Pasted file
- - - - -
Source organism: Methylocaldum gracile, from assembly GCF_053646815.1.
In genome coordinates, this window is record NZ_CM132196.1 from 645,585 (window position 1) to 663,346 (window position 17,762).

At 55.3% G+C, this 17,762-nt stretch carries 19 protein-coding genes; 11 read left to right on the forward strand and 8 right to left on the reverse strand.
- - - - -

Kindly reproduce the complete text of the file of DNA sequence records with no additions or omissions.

Source organism: Methylocaldum gracile, from assembly GCF_053646815.1.
In genome coordinates, this window is record NZ_CM132196.1 from 645,585 (window position 1) to 663,346 (window position 17,762).

At 55.3% G+C, this 17,762-nt stretch carries 19 protein-coding genes; 11 read left to right on the forward strand and 8 right to left on the reverse strand.